Here’s the Greg Palast article in Rolling Stone
on the voter purge plan devised by Kansas Secretary of State Kris Kobach.

It seems reasonable, on the surface.  It’s called the Interstate Voter Registration Crosscheck Program. Twenty-eight states, including Arkansas, share voter lists to ferret out people registered in more than one state who have voted in more than one state. Seems simple. Maybe even worthwhile. In practice, it’s terrible.


To make sure the system finds suspect voters, Crosscheck supposedly matches first, middle and last name, plus birth date, and provides the last four digits of a Social Security number for additional verification.

In reality, however, there have been signs that the program doesn’t operate as advertised. Some states have dropped out of Crosscheck, citing problems with its methodology, as Oregon’s secretary of state recently explained: “We left [Crosscheck] because the data we received was unreliable.”

In our effort to report on the program, we contacted every state for their Crosscheck list. But because voting twice is a felony, state after state told us their lists of suspects were part of a criminal investigation and, as such, confidential. Then we got a break. A clerk in Virginia sent us its Crosscheck list of suspects, which a letter from the state later said was done “in error.”

The Virginia list was a revelation. In all, 342,556 names were listed as apparently registered to vote in both Virginia and another state as of January 2014. Thirteen percent of the people on the Crosscheck list, already flagged as inactive voters, were almost immediately removed, meaning a stunning 41,637 names were “canceled” from voter rolls, most of them just before Election Day.

We were able to obtain more lists – Georgia and Washington state, the total number of voters adding up to more than 1 million matches – and Crosscheck’s results seemed at best deeply flawed. We found that one-fourth of the names on the list actually lacked a middle-name match. The system can also mistakenly identify fathers and sons as the same voter, ignoring designations of Jr. and Sr. A whole lot of people named “James Brown” are suspected of voting or registering twice, 357 of them in Georgia alone. But according to Crosscheck, James Willie Brown is supposed to be the same voter as James Arthur Brown. James Clifford Brown is allegedly the same voter as James Lynn Brown.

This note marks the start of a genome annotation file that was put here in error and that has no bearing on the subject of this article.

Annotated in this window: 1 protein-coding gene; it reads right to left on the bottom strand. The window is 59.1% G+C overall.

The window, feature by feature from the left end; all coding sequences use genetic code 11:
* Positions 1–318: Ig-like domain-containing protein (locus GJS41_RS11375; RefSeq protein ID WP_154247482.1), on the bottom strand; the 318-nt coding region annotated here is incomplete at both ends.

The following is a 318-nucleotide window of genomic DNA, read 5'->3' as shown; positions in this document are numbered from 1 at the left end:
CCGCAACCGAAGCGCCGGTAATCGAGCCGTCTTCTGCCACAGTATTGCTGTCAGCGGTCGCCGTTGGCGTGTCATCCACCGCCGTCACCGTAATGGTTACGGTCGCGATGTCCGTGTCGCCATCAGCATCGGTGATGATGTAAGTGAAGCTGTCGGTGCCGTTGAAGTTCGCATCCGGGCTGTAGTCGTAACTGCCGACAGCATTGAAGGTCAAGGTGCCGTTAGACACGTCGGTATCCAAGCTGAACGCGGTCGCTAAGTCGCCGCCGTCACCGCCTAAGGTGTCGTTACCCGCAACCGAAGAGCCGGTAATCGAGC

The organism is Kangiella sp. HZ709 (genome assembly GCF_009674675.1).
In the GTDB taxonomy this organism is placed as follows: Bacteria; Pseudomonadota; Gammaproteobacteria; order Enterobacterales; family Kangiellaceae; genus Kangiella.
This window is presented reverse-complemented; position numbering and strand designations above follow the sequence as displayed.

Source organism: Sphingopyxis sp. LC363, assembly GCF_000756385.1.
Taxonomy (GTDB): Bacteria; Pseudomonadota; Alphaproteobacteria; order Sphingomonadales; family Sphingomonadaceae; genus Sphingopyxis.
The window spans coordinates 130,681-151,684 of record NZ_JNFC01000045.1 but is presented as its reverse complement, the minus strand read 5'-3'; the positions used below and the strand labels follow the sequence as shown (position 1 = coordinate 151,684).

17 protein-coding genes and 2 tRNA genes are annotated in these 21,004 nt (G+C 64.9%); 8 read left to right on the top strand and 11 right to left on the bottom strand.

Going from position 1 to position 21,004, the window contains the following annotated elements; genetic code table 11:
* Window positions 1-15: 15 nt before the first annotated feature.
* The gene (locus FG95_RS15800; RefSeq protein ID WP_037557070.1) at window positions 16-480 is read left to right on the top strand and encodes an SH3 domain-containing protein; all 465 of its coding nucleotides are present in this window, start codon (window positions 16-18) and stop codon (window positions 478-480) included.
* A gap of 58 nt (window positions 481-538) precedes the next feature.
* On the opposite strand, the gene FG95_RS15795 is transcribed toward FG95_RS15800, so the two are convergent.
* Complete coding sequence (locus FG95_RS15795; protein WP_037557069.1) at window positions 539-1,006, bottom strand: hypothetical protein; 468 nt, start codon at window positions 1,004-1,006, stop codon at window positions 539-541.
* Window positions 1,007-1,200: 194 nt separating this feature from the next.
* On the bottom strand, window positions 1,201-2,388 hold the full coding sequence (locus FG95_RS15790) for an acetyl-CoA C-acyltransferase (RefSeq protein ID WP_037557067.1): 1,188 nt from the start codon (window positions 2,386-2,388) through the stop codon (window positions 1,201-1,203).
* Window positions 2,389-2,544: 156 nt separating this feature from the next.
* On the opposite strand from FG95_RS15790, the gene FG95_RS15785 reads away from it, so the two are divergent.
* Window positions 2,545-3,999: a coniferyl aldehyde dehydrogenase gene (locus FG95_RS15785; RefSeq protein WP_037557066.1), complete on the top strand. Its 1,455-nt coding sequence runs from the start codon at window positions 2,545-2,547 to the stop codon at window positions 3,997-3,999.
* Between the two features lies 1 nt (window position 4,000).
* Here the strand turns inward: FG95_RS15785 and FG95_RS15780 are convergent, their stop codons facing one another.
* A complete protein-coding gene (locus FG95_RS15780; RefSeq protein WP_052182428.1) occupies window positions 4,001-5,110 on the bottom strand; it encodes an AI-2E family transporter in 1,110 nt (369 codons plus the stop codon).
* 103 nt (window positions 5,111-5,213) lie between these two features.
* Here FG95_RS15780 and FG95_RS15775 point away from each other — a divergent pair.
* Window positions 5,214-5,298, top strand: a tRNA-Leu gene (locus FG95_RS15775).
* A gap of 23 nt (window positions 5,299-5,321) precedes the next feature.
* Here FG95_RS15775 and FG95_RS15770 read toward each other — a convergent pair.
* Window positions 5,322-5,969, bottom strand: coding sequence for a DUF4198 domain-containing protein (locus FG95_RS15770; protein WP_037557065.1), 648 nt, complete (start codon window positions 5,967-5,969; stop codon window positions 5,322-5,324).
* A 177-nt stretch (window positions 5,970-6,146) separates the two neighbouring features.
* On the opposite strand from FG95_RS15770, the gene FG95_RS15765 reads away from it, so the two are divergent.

And those promised birth dates and Social Security numbers? The Crosscheck instruction manual says that “Social Security numbers are included for verification; the numbers might or might not match” – which leaves a crucial step in the identification process up to the states. Social Security numbers weren’t even included in the state lists we obtained. 

Because of the repetition of names in certain communities, the system is biased against Asians and blacks, says Palast. Said one database expert:

“God forbid your name is Garcia, of which there are 858,000 in the U.S., and your first name is Joseph or Jose. You’re probably suspected of voting in 27 states.”

Millions have been identified in the cross-check but virtually no proven examples of double voting have been found. Kobach’s organization claims four nationwide. That’s of scant cheer to those disqualified from voting, even when their name wasn’t an exact match.

According to the organization’s website
, it identified more than 60,000 potentially double-registered voters in a 2012 check in Arkansas of some 1.5 million registered voters. It’s unclear how that information was put to use.  Arkansas, by the way, serves as computer host for the data swapping.


I’ve asked Secretary of State Mark Martin’s office what the results have been, with a particular eye toward resulting disqualification of voters.

This is a followup of reporting Palast did in 2014. Then, in checking the purge lists:


What we found is that Crosscheck is simply a list of common first and last names. And the list is a sloppy, absurd mess. Over a million and half of these alleged double voters have mis-matched middle names. Social security numbers are rare – and all mismatches ignored.